Hinds: Will female-centered Sci-Fi films be the genre you stick with, or do you intend to branch out into other in the future?
Spear Sisters: We love any films with good characters, but we have a particular love for world building too. That’s part of why Sci-Fi appeals to us so much; it brings great characters into a new type of world. We are keen to branch out into fantasy as well. We really want to do our part in contributing to female representation on screen and for that reason we will keep to female-centered project or ones with a nicely balanced cast.
Hinds: Can you say anything about your next project?
Spear Sisters: We are currently working at writing an original feature. There’s not much we can share at this point, but it will definitely have elements of mystery and world building that we have so much fun with!
About The Directors
Kailey Spear is an actor, director, and writer. She is originally from Bowen Island, BC. Her passion for storytelling started early – she started acting at a local theatre school on the island in grade two. Since then she has additionally developed as a writer and director. She attended the 4 year film program at Simon Fraser University and graduated with honours in 2012.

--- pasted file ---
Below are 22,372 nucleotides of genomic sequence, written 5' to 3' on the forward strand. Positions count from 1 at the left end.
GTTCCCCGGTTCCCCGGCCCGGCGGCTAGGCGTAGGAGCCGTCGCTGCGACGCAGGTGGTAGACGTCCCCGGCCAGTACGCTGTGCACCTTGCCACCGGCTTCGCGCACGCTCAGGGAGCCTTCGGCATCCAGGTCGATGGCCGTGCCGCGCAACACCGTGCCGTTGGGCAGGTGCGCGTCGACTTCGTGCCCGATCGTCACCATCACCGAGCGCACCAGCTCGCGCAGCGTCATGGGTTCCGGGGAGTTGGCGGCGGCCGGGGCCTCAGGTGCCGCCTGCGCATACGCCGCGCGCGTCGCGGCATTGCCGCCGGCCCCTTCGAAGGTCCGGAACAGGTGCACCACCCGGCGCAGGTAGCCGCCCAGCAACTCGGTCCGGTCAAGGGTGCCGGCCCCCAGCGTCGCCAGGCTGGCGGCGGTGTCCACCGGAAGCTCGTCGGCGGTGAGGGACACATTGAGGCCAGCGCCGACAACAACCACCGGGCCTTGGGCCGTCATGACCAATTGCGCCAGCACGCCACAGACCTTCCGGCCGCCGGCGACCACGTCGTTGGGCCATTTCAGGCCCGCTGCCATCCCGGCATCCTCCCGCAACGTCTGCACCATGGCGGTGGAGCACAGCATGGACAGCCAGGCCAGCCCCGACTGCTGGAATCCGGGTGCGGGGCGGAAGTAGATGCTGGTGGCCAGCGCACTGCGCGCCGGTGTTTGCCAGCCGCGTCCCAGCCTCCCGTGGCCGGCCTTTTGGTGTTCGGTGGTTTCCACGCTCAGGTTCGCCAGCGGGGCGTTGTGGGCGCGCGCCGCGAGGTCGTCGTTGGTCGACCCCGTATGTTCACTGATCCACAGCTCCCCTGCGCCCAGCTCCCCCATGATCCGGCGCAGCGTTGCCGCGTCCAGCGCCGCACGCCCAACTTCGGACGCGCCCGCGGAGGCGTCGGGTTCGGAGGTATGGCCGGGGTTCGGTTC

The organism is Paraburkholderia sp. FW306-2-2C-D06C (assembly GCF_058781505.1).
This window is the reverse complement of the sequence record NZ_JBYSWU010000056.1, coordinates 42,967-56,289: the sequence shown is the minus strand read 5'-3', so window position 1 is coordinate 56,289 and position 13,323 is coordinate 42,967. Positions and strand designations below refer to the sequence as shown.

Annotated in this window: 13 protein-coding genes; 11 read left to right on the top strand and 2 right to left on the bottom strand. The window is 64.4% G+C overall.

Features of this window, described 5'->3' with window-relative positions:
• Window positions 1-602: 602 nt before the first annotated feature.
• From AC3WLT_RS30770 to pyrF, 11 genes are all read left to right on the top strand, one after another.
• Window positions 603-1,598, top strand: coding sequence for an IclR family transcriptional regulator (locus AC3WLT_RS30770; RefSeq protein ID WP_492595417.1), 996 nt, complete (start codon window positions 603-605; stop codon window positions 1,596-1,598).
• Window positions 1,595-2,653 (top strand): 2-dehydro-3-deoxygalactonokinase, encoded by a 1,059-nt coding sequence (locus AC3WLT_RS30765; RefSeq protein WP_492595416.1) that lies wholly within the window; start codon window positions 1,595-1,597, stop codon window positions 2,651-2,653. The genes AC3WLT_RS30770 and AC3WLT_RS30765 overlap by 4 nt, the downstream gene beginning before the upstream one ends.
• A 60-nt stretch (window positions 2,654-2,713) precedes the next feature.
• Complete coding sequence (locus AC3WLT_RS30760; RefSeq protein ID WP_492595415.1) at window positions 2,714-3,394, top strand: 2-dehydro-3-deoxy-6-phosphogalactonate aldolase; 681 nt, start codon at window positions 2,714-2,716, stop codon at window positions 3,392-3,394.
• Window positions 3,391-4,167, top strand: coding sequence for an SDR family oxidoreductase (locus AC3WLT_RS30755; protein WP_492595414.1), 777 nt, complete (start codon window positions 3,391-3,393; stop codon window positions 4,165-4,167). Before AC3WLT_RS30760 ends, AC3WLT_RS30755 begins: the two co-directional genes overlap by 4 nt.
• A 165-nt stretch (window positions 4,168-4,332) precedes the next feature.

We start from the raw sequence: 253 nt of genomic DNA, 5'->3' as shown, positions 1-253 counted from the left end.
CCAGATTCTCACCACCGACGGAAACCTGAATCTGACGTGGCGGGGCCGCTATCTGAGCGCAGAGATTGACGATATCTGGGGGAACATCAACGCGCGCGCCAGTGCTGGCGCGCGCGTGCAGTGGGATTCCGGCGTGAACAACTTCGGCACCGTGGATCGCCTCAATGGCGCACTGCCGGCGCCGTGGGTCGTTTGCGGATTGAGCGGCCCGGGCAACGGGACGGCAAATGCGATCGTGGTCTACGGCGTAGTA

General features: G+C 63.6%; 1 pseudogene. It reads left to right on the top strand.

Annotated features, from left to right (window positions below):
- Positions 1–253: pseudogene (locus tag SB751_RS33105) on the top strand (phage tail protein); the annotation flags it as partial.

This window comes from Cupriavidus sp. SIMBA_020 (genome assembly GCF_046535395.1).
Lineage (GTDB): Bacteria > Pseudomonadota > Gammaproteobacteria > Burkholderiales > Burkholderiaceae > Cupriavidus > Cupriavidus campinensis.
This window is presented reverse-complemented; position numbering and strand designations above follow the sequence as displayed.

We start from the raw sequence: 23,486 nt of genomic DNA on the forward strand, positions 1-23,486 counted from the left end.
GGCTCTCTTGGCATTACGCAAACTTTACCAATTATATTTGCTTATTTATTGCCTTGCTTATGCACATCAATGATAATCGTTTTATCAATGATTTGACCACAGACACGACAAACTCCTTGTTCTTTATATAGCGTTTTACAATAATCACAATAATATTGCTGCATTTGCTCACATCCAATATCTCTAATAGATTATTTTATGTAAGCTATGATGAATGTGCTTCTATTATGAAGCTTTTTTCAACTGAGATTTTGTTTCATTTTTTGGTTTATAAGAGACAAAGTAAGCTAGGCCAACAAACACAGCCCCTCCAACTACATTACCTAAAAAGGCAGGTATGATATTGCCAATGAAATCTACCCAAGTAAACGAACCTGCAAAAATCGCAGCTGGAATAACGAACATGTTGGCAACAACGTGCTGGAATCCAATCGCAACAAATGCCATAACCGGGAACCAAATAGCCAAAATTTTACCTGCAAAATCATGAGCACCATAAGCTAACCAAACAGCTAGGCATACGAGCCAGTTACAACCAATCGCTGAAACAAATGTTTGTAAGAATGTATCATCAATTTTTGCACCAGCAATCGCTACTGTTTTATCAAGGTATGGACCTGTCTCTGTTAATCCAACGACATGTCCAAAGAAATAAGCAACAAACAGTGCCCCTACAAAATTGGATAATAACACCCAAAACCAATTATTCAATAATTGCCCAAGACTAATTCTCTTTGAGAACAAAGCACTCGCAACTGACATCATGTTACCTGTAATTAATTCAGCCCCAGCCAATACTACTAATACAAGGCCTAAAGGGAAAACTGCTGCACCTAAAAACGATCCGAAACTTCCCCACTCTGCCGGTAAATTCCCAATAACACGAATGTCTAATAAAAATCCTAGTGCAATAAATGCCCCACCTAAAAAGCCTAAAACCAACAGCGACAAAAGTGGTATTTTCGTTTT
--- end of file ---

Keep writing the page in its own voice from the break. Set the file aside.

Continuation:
Sam Spear grew up on Bowen Island, BC, Canada, where she started acting at the Tir na nOg Theatre School. She attended the school from grade 2 until grade 12, and continues to return to do plays as a part of the theatre’s Repertory Company. The love for acting and the art of storytelling that was cultivated at Tir na nOg prompted her to expand her work into film. Majoring in Film, she completed her BFA, with honours, at Simon Fraser University. As well as acting, Sam works as a director and casting director with her twin sister Kailey Spear. The Spear Sisters work under their production company: BlackSpear Productions.
DUST presents thought-provoking science fiction content, exploring the future of humanity through the lens of science and technology. From timeless classics to cutting-edge movies, series, short films, and podcasts, DUST acquires, produces and distributes all content types.
Carolyn is a Freelance Film Critic, Journalist, and Podcaster – and avid live tweeter. Member of the African American Film Critics Association (AAFCA), her published work can be found on But Why Tho, The Beat, Observer, and many other sites. As a critic, she believes her personal experiences and outlook on life, give readers and listeners a different perspective they can appreciate.